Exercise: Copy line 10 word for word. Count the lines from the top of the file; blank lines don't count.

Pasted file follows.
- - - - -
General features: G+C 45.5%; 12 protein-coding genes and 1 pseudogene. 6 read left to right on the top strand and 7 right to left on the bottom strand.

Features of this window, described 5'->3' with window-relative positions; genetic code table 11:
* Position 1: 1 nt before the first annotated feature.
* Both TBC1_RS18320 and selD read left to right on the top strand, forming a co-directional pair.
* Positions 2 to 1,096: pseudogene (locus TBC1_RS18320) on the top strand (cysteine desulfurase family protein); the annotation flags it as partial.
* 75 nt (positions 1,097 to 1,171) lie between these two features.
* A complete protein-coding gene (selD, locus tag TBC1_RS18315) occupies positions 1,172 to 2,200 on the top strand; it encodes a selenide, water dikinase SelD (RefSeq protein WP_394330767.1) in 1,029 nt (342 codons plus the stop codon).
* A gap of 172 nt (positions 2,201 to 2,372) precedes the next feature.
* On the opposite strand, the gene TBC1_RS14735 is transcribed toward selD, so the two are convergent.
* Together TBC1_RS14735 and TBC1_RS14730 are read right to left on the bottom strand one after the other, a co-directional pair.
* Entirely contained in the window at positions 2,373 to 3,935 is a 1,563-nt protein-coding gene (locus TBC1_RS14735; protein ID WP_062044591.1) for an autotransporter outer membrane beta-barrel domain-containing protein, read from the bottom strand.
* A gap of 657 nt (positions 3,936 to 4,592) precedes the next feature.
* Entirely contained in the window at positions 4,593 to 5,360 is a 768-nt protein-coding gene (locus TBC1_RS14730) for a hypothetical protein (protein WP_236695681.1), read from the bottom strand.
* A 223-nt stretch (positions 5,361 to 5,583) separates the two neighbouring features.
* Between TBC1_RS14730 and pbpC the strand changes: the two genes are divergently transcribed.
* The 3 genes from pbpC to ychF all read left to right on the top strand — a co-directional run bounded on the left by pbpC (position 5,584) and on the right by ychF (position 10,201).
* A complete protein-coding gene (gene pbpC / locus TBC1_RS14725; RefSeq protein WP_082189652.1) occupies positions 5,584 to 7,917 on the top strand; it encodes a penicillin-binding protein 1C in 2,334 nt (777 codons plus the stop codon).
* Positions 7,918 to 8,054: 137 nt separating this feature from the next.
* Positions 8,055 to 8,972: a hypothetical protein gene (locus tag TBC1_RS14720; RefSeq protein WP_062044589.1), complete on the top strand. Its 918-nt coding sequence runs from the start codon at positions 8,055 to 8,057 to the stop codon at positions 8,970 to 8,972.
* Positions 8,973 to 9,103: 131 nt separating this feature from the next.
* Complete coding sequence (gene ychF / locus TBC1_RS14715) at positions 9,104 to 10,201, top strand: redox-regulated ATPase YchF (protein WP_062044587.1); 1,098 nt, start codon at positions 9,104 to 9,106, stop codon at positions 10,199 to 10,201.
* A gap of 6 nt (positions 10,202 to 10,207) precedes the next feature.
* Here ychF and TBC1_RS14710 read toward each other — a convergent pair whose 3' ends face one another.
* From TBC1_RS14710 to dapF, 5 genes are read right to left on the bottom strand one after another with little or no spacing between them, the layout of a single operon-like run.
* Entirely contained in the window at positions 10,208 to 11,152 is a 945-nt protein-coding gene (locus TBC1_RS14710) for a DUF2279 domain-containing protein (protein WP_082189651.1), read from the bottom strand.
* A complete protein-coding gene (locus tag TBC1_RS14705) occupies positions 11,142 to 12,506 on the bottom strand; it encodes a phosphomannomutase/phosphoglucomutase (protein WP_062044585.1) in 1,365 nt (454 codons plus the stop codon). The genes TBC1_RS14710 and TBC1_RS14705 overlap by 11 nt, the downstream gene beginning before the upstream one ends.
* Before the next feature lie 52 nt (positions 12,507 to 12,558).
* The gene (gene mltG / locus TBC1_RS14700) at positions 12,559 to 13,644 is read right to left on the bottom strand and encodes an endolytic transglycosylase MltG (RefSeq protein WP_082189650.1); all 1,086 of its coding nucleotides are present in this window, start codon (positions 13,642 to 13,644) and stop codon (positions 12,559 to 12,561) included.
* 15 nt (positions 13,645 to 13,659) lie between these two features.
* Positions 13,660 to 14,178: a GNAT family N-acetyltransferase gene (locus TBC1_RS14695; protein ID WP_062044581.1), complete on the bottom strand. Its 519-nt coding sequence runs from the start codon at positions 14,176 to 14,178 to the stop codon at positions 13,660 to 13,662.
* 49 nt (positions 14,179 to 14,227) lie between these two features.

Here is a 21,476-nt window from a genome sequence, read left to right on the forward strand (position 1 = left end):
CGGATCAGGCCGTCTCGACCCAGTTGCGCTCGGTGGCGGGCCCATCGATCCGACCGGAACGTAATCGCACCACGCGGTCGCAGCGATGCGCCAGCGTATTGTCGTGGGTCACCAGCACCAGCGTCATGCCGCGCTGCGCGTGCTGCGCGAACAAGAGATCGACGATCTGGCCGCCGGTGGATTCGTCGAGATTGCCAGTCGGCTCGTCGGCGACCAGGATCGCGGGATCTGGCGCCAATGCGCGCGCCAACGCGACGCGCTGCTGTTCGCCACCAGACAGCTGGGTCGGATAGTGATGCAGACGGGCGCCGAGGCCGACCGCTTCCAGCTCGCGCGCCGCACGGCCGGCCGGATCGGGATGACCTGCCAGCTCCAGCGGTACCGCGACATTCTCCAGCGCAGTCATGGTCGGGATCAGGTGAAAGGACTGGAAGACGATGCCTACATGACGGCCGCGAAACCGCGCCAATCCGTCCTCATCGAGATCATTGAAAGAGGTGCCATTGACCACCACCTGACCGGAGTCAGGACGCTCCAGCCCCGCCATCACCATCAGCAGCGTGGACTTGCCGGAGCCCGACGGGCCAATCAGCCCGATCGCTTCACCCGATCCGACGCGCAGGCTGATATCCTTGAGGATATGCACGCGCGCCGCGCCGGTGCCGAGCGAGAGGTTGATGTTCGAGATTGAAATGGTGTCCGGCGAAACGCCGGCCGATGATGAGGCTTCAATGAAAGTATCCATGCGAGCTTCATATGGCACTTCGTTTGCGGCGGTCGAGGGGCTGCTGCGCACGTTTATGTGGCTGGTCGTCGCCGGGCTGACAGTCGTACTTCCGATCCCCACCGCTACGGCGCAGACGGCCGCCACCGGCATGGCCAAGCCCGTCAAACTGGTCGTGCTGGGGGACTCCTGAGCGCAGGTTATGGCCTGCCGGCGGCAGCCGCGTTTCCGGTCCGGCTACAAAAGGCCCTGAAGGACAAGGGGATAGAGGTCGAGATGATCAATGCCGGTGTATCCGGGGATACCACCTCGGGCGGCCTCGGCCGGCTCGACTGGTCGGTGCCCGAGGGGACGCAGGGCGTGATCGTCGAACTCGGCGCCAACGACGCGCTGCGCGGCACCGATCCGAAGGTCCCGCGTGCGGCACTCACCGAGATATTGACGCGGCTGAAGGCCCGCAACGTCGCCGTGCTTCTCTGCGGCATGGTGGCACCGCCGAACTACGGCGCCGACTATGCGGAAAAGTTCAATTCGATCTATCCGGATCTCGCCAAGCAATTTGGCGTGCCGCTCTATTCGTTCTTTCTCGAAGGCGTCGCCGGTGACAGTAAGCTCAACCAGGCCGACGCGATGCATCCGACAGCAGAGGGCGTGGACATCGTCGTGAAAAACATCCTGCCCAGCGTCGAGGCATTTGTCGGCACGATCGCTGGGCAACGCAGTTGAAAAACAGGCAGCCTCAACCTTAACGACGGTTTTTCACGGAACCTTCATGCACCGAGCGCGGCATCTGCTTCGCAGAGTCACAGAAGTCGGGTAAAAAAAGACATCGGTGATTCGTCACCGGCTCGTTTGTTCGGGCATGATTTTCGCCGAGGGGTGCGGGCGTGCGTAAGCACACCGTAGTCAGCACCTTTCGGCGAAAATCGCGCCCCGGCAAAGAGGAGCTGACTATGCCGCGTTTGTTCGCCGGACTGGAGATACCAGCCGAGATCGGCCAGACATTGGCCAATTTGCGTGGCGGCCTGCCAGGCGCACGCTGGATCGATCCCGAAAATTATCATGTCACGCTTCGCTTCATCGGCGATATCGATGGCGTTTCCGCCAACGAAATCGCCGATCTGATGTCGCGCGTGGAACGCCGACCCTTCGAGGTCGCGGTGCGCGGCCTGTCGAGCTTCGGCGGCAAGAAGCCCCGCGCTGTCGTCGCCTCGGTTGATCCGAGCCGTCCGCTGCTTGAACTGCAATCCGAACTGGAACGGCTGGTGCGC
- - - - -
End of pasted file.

* Together TBC1_RS14735 and TBC1_RS14730 are read right to left on the bottom strand one after the other, a co-directional pair.